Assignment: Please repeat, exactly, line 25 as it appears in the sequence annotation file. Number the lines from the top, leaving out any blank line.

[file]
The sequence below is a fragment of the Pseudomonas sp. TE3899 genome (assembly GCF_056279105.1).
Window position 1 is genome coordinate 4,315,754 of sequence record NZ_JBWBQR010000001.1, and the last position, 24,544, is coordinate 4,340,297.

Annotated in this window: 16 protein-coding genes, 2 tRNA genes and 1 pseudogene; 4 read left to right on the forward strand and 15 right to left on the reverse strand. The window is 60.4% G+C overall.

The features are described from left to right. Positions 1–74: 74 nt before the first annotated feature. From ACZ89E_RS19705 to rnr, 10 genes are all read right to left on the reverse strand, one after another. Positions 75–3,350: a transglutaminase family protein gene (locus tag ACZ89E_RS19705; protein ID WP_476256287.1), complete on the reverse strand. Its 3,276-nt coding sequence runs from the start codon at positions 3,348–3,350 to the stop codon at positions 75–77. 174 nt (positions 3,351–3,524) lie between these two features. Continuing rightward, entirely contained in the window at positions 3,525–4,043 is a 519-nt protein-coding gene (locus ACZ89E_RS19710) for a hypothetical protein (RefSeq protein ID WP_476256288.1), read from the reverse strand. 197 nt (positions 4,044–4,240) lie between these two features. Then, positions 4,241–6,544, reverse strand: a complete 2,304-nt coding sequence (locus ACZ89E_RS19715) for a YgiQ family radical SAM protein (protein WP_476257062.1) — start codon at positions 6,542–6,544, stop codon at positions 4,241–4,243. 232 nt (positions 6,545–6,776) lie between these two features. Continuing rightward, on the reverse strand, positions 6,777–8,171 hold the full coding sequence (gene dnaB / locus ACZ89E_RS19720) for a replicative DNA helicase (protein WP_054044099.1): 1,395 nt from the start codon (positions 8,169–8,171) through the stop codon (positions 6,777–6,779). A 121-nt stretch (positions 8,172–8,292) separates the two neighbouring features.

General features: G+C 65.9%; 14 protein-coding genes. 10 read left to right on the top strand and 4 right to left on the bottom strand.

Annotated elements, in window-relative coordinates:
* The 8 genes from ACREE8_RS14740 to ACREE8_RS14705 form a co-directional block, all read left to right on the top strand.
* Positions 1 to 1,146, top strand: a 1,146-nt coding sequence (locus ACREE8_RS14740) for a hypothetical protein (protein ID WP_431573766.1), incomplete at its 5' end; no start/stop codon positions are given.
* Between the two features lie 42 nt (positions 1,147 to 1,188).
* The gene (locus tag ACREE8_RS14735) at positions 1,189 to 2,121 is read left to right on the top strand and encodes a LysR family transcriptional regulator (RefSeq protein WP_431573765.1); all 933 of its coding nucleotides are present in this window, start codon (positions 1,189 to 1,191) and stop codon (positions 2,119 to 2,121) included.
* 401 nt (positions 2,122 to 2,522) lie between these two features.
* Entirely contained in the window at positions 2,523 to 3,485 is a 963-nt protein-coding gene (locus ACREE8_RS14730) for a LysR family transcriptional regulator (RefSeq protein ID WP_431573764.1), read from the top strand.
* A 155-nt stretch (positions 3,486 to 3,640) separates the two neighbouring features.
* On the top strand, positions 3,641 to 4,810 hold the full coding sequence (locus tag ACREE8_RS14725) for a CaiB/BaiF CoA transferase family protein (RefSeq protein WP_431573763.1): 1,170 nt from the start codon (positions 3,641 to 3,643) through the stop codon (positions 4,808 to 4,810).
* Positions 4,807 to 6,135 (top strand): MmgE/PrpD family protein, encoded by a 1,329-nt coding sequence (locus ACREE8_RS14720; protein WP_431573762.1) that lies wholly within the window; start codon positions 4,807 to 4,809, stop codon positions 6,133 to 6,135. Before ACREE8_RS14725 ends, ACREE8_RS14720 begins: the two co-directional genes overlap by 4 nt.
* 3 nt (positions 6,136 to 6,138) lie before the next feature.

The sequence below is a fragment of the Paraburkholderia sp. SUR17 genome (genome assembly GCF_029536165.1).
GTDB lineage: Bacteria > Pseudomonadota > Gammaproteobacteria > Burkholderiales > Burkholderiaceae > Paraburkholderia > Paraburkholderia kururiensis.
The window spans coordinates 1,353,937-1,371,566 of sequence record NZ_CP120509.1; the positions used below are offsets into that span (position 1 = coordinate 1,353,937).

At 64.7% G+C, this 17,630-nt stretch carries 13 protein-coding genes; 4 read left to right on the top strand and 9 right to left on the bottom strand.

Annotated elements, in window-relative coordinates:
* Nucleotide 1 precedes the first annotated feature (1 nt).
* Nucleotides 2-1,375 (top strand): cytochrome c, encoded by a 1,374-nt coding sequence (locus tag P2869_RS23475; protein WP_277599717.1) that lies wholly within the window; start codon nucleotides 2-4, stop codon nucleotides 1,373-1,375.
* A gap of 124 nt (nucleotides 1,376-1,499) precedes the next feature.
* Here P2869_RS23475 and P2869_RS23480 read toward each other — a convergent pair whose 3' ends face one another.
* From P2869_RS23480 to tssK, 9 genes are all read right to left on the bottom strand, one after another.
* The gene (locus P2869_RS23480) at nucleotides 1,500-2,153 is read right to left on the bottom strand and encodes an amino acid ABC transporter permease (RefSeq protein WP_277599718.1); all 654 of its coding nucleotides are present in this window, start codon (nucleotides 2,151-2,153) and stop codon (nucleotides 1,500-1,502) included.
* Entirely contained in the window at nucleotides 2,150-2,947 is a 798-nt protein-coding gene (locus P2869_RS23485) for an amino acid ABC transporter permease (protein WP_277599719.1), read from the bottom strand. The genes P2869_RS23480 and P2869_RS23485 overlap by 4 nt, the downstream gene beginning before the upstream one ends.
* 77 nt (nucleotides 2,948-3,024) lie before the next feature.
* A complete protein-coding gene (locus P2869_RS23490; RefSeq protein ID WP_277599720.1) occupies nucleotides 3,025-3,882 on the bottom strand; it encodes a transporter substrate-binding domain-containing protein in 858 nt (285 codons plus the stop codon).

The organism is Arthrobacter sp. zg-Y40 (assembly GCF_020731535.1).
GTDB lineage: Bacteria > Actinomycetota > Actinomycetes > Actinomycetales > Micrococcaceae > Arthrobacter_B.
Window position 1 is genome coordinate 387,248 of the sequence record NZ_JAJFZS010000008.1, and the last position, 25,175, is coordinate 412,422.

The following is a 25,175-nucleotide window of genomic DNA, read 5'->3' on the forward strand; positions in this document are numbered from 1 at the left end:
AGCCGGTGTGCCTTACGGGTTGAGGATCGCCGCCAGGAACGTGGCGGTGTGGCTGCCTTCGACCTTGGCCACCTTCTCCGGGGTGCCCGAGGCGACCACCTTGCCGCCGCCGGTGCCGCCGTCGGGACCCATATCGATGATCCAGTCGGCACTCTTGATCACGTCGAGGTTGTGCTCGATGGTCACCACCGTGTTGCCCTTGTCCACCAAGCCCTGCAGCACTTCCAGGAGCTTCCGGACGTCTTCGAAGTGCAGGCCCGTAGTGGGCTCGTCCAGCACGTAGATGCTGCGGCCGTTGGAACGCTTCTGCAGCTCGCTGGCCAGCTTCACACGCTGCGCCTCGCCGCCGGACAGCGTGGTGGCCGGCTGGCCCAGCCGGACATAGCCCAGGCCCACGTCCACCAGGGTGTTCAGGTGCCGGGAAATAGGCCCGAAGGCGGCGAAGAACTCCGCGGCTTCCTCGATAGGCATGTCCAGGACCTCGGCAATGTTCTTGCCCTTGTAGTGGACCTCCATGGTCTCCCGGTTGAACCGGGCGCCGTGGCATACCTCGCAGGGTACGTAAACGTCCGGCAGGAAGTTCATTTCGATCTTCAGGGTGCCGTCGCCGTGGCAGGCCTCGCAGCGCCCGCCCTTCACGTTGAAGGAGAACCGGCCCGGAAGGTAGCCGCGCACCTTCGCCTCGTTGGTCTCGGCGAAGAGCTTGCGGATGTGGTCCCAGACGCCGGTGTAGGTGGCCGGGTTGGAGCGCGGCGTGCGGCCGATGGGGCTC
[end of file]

* Here P2869_RS23475 and P2869_RS23480 read toward each other — a convergent pair whose 3' ends face one another.